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Copper uptake by Eichhornia crassipes exposed at high level concentrations

Overview of attention for article published in Environmental Science & Pollution Research, December 2014
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Title
Copper uptake by Eichhornia crassipes exposed at high level concentrations
Published in
Environmental Science & Pollution Research, December 2014
DOI 10.1007/s11356-014-3972-7
Pubmed ID
Authors

Eliana Melignani, Laura Isabel de Cabo, Ana María Faggi

Abstract

The objective of this study was to assess the growth of water hyacinth (Eichhornia crassipes) and its ability to accumulate Cu from polluted water with high Cu concentrations and a mixture of other contaminants under short-term exposure, in order to use this species for the remediation of highly contaminated sites. Two hydroponic experiments were performed under greenhouse conditions for 7 days. One of them consisted of growing water hyacinth in Hoagland solution supplemented with 15 or 25 mg Cu/L and a control. The other one contained water hyacinth growing in polluted river water supplemented with 15 mg Cu/L and a control. Cu was accumulated principally in roots. The maximum Cu concentration was 23,387.2 mg/kg dw in the treatment of 25 mg Cu/L in Hoagland solution. Cu translocation from roots to leaves was low. The mixture of 15 mg Cu/L with polluted water did not appear to have toxic effects on the water hyacinth. This plant showed a remarkable uptake capacity under elevated Cu concentrations in a mixture of pollutants similar to pure industrial effluents in a short time of exposure. This result has not been reported before, to our knowledge. This species is suitable for phytoremediation of waters subject to discharge of mixed industrial effluents containing elevated Cu concentrations (≥15 mg Cu/L), as well as nutrient-rich domestic wastewaters.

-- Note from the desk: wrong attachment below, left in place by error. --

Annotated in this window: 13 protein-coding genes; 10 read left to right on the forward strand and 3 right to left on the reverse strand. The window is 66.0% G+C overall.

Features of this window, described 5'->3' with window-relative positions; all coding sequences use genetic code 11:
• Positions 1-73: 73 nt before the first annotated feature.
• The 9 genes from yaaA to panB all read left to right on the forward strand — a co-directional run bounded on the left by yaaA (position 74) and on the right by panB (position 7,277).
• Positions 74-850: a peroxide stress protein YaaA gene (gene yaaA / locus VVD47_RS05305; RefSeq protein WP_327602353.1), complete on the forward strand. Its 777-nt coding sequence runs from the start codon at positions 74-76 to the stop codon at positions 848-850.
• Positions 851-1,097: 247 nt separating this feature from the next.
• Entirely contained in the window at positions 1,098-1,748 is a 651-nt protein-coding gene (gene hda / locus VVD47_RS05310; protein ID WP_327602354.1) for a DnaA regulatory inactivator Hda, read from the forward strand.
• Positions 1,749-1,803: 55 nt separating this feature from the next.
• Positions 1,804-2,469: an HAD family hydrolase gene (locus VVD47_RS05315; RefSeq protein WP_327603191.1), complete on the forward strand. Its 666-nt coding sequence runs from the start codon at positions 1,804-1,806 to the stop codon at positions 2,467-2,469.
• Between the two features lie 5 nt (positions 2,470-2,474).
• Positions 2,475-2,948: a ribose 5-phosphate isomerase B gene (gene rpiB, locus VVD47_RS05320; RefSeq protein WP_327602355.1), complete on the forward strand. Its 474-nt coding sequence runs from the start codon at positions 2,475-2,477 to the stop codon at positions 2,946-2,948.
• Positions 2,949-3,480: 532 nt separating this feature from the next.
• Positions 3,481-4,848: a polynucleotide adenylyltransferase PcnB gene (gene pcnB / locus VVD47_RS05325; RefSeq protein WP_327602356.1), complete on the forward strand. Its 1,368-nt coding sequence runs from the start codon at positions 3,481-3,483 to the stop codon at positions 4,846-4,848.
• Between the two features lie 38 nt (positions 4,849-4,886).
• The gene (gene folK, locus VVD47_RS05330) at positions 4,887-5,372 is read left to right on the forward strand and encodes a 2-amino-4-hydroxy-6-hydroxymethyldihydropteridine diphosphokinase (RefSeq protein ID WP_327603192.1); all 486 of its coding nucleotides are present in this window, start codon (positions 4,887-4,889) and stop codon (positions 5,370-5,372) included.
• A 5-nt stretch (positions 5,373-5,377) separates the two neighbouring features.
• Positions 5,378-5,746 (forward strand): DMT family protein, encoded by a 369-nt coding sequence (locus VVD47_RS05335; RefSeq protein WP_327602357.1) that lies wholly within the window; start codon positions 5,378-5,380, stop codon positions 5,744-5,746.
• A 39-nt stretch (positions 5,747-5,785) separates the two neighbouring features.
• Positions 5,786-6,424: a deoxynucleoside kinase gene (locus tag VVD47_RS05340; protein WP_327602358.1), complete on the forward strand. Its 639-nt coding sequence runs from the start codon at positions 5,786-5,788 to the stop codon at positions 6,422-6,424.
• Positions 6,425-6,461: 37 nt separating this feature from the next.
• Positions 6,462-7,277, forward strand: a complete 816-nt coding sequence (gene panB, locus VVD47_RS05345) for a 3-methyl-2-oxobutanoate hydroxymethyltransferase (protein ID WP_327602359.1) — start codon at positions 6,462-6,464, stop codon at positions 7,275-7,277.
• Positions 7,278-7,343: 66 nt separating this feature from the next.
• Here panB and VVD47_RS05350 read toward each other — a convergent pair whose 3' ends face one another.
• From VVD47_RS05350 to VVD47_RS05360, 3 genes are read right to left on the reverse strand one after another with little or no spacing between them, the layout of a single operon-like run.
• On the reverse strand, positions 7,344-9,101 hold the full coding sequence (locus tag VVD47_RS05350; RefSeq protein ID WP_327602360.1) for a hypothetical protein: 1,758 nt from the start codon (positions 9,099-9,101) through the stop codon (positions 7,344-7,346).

Twitter Demographics

The data shown below were collected from the profile of 1 tweeter who shared this research output. Click here to find out more about how the information was compiled.

Mendeley readers

The data shown below were compiled from readership statistics for 18 Mendeley readers of this research output. Click here to see the associated Mendeley record.

Geographical breakdown

Country Count As %
Unknown 18 100%

Demographic breakdown

Readers by professional status Count As %
Researcher 6 33%
Student > Doctoral Student 2 11%
Student > Postgraduate 2 11%
Other 2 11%
Student > Ph. D. Student 2 11%
Other 4 22%
Readers by discipline Count As %
Environmental Science 7 39%
Unspecified 5 28%
Agricultural and Biological Sciences 3 17%
Earth and Planetary Sciences 2 11%
Chemistry 1 6%
Other 0 0%

Attention Score in Context

This research output has an Altmetric Attention Score of 1. This is our high-level measure of the quality and quantity of online attention that it has received. This Attention Score, as well as the ranking and number of research outputs shown below, was calculated when the research output was last mentioned on 23 December 2014.
All research outputs
#11,577,206
of 13,029,326 outputs
Outputs from Environmental Science & Pollution Research
#2,527
of 3,584 outputs
Outputs of similar age
#238,858
of 293,704 outputs
Outputs of similar age from Environmental Science & Pollution Research
#92
of 155 outputs
Altmetric has tracked 13,029,326 research outputs across all sources so far. This one is in the 1st percentile – i.e., 1% of other outputs scored the same or lower than it.
So far Altmetric has tracked 3,584 research outputs from this source. They receive a mean Attention Score of 3.1. This one is in the 1st percentile – i.e., 1% of its peers scored the same or lower than it.
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We're also able to compare this research output to 155 others from the same source and published within six weeks on either side of this one. This one is in the 1st percentile – i.e., 1% of its contemporaries scored the same or lower than it.